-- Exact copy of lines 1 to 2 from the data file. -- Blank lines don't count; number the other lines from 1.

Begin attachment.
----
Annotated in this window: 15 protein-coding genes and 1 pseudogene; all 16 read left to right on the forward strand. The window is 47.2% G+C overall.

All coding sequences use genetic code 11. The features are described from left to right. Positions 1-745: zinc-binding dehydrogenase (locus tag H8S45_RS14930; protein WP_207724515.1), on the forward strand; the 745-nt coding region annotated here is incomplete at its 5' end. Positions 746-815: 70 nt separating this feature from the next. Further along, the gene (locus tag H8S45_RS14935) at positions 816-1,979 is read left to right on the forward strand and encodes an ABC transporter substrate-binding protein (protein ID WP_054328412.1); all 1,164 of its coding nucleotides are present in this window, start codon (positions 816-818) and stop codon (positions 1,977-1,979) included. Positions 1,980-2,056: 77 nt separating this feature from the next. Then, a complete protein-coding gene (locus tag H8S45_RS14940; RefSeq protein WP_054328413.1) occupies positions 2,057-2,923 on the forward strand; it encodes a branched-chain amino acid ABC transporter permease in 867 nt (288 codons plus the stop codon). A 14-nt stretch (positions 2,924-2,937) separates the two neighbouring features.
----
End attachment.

Annotated in this window: 15 protein-coding genes and 1 pseudogene; all 16 read left to right on the forward strand. The window is 47.2% G+C overall.

All coding sequences use genetic code 11. The features are described from left to right. Positions 1-745: zinc-binding dehydrogenase (locus tag H8S45_RS14930; protein WP_207724515.1), on the forward strand; the 745-nt coding region annotated here is incomplete at its 5' end. Positions 746-815: 70 nt separating this feature from the next. Further along, the gene (locus tag H8S45_RS14935) at positions 816-1,979 is read left to right on the forward strand and encodes an ABC transporter substrate-binding protein (protein ID WP_054328412.1); all 1,164 of its coding nucleotides are present in this window, start codon (positions 816-818) and stop codon (positions 1,977-1,979) included. Positions 1,980-2,056: 77 nt separating this feature from the next. Then, a complete protein-coding gene (locus tag H8S45_RS14940; RefSeq protein WP_054328413.1) occupies positions 2,057-2,923 on the forward strand; it encodes a branched-chain amino acid ABC transporter permease in 867 nt (288 codons plus the stop codon). A 14-nt stretch (positions 2,924-2,937) separates the two neighbouring features.